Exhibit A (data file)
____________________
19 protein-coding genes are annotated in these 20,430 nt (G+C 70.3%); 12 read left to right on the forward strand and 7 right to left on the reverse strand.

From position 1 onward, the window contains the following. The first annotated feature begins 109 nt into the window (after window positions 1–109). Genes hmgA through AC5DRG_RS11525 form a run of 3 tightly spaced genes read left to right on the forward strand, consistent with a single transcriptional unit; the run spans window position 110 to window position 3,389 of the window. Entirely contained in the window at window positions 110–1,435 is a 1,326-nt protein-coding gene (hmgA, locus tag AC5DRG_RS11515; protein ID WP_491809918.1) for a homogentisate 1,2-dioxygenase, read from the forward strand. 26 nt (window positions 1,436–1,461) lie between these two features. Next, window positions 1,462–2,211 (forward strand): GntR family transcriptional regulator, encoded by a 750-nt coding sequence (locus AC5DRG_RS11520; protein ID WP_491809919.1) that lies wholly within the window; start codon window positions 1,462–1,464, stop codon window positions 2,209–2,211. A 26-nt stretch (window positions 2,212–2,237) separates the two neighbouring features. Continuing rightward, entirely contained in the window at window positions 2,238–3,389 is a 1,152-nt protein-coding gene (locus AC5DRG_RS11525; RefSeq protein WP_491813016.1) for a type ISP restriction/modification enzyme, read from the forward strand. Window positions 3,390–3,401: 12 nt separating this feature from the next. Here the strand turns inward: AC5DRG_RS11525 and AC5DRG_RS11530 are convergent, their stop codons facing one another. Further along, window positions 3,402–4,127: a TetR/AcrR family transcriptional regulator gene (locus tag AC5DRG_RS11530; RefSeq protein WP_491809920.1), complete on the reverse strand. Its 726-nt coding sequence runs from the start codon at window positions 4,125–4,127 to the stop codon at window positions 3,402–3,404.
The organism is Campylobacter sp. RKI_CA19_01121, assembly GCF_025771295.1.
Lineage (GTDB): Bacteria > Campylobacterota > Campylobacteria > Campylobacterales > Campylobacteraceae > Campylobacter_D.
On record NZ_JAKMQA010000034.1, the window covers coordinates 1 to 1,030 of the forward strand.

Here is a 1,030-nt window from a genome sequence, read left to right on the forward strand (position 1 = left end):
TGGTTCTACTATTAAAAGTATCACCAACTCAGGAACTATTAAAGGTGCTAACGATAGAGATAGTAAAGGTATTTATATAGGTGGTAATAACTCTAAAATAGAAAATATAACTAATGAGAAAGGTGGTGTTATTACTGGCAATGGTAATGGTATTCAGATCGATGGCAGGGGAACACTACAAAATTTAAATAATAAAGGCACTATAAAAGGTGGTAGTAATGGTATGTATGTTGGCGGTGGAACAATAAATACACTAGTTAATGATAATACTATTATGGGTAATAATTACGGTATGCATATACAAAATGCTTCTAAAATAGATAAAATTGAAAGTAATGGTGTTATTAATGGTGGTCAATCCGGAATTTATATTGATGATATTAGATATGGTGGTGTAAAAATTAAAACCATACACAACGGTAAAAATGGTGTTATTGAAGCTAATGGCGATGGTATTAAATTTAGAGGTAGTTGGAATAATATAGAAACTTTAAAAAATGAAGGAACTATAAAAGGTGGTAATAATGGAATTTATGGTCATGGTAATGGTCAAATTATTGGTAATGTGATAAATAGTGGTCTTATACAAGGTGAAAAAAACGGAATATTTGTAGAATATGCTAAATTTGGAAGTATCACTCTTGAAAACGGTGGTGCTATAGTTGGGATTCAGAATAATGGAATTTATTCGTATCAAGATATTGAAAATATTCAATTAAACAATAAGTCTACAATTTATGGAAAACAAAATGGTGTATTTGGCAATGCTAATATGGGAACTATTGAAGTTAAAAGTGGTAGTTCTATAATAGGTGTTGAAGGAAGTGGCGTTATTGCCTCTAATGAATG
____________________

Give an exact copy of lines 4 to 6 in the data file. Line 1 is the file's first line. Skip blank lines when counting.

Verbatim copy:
Lineage (GTDB): Bacteria > Campylobacterota > Campylobacteria > Campylobacterales > Campylobacteraceae > Campylobacter_D.
On record NZ_JAKMQA010000034.1, the window covers coordinates 1 to 1,030 of the forward strand.

Here is a 1,030-nt window from a genome sequence, read left to right on the forward strand (position 1 = left end):